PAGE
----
“The ISIS barbarians were actually quite right in entitling their video “A Message Written in Blood.” Up and down the centuries, tyrants and their [accomplices, indeed all evil forces like disease, poverty, the destructive forces of nature, all] have thought that they could wipe out the followers of Jesus through acts of violence. But as Tertullian observed long ago, the blood of the martyrs is the seed of the Church. And [people like ISIS] were furthermore right in sending their message to “the Nation of the Cross.” But [terrorists like ISIS] should know that the cross taunts them.”

The event in history we celebrate this night in ritual is our proclamation as members of “the Nation of the Cross” death does not scare us! We embrace it and welcome it with a holy kiss for our brother, our savior Jesus, the Christ, has forever changed death into the way to life.

Please note: The general idea for the homily relies heavily upon and the quotes in this homily are from A MESSAGE IN BLOOD: ISIS AND THE MEANING OF THE CROSS by Fr. Robert Barron • February 26, 2015 accessed via the internet at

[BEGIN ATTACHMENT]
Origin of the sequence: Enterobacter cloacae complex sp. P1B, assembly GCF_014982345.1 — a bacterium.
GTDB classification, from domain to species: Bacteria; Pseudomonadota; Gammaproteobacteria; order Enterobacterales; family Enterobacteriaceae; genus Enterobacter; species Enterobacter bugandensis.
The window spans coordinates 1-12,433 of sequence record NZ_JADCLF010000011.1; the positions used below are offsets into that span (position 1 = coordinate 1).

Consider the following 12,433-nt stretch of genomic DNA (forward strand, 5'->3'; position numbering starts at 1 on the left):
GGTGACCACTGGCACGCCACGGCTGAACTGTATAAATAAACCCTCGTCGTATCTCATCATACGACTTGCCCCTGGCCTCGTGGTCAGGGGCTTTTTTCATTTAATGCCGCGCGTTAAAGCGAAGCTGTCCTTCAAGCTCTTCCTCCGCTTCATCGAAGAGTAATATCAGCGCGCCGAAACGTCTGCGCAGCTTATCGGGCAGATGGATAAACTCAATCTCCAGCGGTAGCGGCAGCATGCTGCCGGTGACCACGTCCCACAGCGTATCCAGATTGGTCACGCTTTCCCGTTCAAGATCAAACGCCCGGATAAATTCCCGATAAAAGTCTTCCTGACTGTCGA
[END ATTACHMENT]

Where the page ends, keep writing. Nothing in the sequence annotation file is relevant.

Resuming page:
Check out Fr. Barron’s website Word On Fire


Holy Thursday 2015 Homily

Exodus 12:1-8, 11-14
Psalms 116:12-13, 15-16BC, 17-18
1 Corinthians 11:23-26
Gospel of John 13:1-15

Covenant has been theme of our Lenten journey here at St. Mary. Every Sunday we’ve been hearing stories about the covenant between God and his people. We’ve been reading in the Old Testament scriptures about the solemn, unbreakable agreement between two parties, God and humanity, each party promising to do something for the benefit of the other.